In a previous article, I examined Australia’s proposed Security Legislation Amendment (Critical Infrastructure) Bill 2020. This information security overhaul imposes strict reporting requirements for enterprises as well as affords the Australian government unprecedented and far-reaching powers that enables them to intervene in the operation of an organisztion’s network in the event of a threat to critical infrastructure.
The intention of the bill is to help Australian businesses fend off cyberattacks. It is also an indictment – from the Australian government – of the willingness or ability of private enterprises to appropriately secure their networks as well as the capability of operators tasked with these duties.
It represents a flashpoint in the information security ecosystem, bringing to bear the industry’s absence of workforce intelligence.
What Do You Mean, "Workforce Intelligence?"
The benefits of workforce intelligence for an organization are well-documented. It enables the establishment of succession plans, highlights leadership potential and interest, improves learning and development pathways, and fills vacancies with greater accuracy and speed. Unsurprisingly, workforce intelligence helps an organization to understand its workforce.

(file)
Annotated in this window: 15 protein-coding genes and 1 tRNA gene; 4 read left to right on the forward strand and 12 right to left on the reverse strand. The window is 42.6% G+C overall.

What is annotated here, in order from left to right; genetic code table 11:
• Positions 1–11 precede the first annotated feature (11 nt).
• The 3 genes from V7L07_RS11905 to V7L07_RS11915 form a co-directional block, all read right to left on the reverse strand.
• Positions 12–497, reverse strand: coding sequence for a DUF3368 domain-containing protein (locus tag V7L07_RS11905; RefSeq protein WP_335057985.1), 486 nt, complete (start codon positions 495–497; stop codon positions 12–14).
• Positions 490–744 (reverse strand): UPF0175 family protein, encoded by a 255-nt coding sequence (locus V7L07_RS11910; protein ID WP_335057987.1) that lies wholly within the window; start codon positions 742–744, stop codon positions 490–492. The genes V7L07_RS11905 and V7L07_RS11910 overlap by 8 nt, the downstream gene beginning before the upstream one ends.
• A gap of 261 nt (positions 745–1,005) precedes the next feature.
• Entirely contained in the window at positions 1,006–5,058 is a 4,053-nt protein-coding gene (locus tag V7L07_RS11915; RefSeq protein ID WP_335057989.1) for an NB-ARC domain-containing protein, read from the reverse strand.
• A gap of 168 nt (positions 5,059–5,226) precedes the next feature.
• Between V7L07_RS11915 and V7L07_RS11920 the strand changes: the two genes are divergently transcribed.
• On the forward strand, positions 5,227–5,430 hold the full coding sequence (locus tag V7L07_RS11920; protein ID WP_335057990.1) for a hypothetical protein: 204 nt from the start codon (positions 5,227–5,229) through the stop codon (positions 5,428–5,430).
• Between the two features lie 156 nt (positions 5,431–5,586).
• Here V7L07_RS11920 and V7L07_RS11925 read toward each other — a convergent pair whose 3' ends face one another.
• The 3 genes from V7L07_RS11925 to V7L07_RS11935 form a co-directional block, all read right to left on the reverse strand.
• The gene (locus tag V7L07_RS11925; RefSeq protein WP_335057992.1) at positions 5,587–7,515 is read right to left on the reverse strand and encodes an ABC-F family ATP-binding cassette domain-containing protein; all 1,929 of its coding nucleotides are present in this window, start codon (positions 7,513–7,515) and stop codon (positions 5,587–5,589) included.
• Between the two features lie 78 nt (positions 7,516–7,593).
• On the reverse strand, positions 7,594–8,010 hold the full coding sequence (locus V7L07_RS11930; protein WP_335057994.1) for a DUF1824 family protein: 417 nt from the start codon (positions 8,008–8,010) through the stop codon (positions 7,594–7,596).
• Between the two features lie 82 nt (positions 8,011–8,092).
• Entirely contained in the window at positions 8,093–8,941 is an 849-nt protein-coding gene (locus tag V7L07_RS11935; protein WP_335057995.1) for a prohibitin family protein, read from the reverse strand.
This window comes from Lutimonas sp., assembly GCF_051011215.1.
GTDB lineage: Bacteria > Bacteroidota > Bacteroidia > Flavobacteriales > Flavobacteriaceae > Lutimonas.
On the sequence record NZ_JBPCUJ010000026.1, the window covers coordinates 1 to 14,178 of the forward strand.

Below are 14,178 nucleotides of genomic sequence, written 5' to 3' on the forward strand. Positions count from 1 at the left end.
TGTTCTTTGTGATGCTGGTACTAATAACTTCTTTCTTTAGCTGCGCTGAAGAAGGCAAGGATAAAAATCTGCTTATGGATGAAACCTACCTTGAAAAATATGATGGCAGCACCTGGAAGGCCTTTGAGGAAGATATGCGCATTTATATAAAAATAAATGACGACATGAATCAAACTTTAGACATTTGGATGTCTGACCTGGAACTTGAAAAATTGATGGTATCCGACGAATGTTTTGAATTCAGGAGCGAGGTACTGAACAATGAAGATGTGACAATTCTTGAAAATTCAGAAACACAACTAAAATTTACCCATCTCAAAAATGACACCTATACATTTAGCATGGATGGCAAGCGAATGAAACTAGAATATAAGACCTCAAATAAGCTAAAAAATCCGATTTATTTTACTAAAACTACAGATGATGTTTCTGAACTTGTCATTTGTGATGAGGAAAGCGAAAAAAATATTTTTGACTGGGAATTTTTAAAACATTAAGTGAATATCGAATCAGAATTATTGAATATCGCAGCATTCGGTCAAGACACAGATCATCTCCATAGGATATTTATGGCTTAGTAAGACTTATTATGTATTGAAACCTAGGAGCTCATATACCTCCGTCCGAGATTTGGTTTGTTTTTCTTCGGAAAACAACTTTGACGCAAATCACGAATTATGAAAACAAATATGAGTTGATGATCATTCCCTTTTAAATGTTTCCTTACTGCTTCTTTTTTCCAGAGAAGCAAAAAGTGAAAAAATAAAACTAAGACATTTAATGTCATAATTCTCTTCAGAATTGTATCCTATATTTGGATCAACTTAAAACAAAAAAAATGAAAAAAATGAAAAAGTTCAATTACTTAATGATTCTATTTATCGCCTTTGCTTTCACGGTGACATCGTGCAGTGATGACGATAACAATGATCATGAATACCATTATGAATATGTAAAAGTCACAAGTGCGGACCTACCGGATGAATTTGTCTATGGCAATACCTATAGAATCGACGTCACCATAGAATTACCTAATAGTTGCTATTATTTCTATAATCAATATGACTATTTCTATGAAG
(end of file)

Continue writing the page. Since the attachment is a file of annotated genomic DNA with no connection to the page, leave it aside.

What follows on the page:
This bill introduces another element. It demands that an organization be capable of providing reasonable assurance to the government that their workforce is appropriately staffed and equipped to secure their network.
For several years, the public sector has been experimenting with and implementing assessment standardization practices. These ensure that the entities tasked with evaluating organizations are consistent and meet government thresholds. The purpose of this is to enhance the nation’s network security through a greater understanding of the cyber workforce. The Cybersecurity & Infrastructure Security Agency’s (CISA) Assessment Evaluation and Standardization (AES) program has paved the way for these changes and provides a roadmap that other nations will follow.
CISA’s AES is a federal government initiative that is training “assessors” nationwide to standardize the assessment process and introduce a performance baseline. Regulatory assessors are tasked with evaluation and reporting on the workforce, operational resilience, cybersecurity practices, organizational management of external dependencies, as well as other key elements of a robust and resilient cyber framework for federal organizations.
Regulatory evaluation of this scale in information technology is unprecedented. It will be detrimental to the speed and agility of the information technology sector and will undoubtedly affect each organization’s bottom line. The challenge for policymakers over the coming 24 months will be determining to what extent they will rein in technologists. The challenge for technologists will become ensuring they are involved in these discussions, talks that will ultimately shape their future.
Sciences and the Humanities